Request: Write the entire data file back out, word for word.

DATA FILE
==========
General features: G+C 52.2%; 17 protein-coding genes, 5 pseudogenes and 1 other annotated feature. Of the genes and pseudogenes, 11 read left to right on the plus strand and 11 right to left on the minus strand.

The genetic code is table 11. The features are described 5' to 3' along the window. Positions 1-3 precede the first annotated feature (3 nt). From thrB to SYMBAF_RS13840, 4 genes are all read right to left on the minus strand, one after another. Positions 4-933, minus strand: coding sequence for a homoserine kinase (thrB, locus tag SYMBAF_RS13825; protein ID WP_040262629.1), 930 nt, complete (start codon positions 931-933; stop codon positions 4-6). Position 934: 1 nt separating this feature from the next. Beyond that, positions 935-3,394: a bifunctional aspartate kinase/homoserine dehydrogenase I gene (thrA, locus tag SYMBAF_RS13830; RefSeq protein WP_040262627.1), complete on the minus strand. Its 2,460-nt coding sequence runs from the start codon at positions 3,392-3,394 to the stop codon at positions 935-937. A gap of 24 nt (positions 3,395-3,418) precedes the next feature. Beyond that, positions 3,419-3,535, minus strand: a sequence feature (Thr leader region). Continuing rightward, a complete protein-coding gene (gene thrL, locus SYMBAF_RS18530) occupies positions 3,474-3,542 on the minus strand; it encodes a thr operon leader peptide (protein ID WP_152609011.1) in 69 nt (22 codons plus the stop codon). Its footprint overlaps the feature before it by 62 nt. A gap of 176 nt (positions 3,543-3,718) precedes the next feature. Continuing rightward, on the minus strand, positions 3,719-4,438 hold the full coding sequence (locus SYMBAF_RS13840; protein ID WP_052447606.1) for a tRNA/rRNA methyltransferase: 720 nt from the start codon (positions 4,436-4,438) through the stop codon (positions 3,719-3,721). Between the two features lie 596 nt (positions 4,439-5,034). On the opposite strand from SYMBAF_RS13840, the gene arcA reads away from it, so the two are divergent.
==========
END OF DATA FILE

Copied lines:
General features: G+C 52.2%; 17 protein-coding genes, 5 pseudogenes and 1 other annotated feature. Of the genes and pseudogenes, 11 read left to right on the plus strand and 11 right to left on the minus strand.

The genetic code is table 11. The features are described 5' to 3' along the window. Positions 1-3 precede the first annotated feature (3 nt). From thrB to SYMBAF_RS13840, 4 genes are all read right to left on the minus strand, one after another. Positions 4-933, minus strand: coding sequence for a homoserine kinase (thrB, locus tag SYMBAF_RS13825; protein ID WP_040262629.1), 930 nt, complete (start codon positions 931-933; stop codon positions 4-6). Position 934: 1 nt separating this feature from the next. Beyond that, positions 935-3,394: a bifunctional aspartate kinase/homoserine dehydrogenase I gene (thrA, locus tag SYMBAF_RS13830; RefSeq protein WP_040262627.1), complete on the minus strand. Its 2,460-nt coding sequence runs from the start codon at positions 3,392-3,394 to the stop codon at positions 935-937. A gap of 24 nt (positions 3,395-3,418) precedes the next feature. Beyond that, positions 3,419-3,535, minus strand: a sequence feature (Thr leader region). Continuing rightward, a complete protein-coding gene (gene thrL, locus SYMBAF_RS18530) occupies positions 3,474-3,542 on the minus strand; it encodes a thr operon leader peptide (protein ID WP_152609011.1) in 69 nt (22 codons plus the stop codon). Its footprint overlaps the feature before it by 62 nt. A gap of 176 nt (positions 3,543-3,718) precedes the next feature. Continuing rightward, on the minus strand, positions 3,719-4,438 hold the full coding sequence (locus SYMBAF_RS13840; protein ID WP_052447606.1) for a tRNA/rRNA methyltransferase: 720 nt from the start codon (positions 4,436-4,438) through the stop codon (positions 3,719-3,721). Between the two features lie 596 nt (positions 4,439-5,034). On the opposite strand from SYMBAF_RS13840, the gene arcA reads away from it, so the two are divergent.